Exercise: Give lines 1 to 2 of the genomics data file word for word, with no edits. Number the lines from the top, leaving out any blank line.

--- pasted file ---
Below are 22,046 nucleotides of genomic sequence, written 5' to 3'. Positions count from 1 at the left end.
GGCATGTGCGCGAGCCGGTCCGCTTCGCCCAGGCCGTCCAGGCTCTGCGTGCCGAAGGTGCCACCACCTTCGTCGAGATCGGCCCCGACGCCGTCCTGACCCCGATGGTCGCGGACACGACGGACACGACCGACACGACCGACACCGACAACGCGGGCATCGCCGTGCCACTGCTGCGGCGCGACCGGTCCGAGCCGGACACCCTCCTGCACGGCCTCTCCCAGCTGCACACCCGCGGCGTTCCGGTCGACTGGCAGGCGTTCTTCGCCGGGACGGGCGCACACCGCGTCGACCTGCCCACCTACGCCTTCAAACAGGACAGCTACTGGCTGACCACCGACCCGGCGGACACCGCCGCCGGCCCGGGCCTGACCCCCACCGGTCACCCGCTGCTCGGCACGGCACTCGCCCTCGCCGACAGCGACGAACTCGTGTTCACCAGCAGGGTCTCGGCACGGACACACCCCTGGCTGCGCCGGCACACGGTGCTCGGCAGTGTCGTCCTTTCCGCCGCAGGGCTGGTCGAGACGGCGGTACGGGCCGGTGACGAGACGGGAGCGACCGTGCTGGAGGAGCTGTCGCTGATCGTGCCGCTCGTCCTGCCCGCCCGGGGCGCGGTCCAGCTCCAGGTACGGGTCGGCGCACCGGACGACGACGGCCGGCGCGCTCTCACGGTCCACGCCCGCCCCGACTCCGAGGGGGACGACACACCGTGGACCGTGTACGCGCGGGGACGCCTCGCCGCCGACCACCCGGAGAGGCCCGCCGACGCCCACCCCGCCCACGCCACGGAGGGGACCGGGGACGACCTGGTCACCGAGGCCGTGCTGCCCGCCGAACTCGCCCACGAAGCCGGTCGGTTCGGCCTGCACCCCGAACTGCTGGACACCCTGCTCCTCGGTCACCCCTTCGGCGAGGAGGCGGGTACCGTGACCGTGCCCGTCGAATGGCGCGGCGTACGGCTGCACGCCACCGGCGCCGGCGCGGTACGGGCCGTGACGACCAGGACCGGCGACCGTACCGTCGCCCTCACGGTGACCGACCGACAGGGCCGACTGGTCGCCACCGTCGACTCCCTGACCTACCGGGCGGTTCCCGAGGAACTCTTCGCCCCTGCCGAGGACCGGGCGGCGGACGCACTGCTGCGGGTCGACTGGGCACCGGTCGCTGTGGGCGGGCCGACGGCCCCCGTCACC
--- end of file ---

Below are 22,046 nucleotides of genomic sequence, written 5' to 3'. Positions count from 1 at the left end.
GGCATGTGCGCGAGCCGGTCCGCTTCGCCCAGGCCGTCCAGGCTCTGCGTGCCGAAGGTGCCACCACCTTCGTCGAGATCGGCCCCGACGCCGTCCTGACCCCGATGGTCGCGGACACGACGGACACGACCGACACGACCGACACCGACAACGCGGGCATCGCCGTGCCACTGCTGCGGCGCGACCGGTCCGAGCCGGACACCCTCCTGCACGGCCTCTCCCAGCTGCACACCCGCGGCGTTCCGGTCGACTGGCAGGCGTTCTTCGCCGGGACGGGCGCACACCGCGTCGACCTGCCCACCTACGCCTTCAAACAGGACAGCTACTGGCTGACCACCGACCCGGCGGACACCGCCGCCGGCCCGGGCCTGACCCCCACCGGTCACCCGCTGCTCGGCACGGCACTCGCCCTCGCCGACAGCGACGAACTCGTGTTCACCAGCAGGGTCTCGGCACGGACACACCCCTGGCTGCGCCGGCACACGGTGCTCGGCAGTGTCGTCCTTTCCGCCGCAGGGCTGGTCGAGACGGCGGTACGGGCCGGTGACGAGACGGGAGCGACCGTGCTGGAGGAGCTGTCGCTGATCGTGCCGCTCGTCCTGCCCGCCCGGGGCGCGGTCCAGCTCCAGGTACGGGTCGGCGCACCGGACGACGACGGCCGGCGCGCTCTCACGGTCCACGCCCGCCCCGACTCCGAGGGGGACGACACACCGTGGACCGTGTACGCGCGGGGACGCCTCGCCGCCGACCACCCGGAGAGGCCCGCCGACGCCCACCCCGCCCACGCCACGGAGGGGACCGGGGACGACCTGGTCACCGAGGCCGTGCTGCCCGCCGAACTCGCCCACGAAGCCGGTCGGTTCGGCCTGCACCCCGAACTGCTGGACACCCTGCTCCTCGGTCACCCCTTCGGCGAGGAGGCGGGTACCGTGACCGTGCCCGTCGAATGGCGCGGCGTACGGCTGCACGCCACCGGCGCCGGCGCGGTACGGGCCGTGACGACCAGGACCGGCGACCGTACCGTCGCCCTCACGGTGACCGACCGACAGGGCCGACTGGTCGCCACCGTCGACTCCCTGACCTACCGGGCGGTTCCCGAGGAACTCTTCGCCCCTGCCGAGGACCGGGCGGCGGACGCACTGCTGCGGGTCGACTGGGCACCGGTCGCTGTGGGCGGGCCGACGGCCCCCGTCACC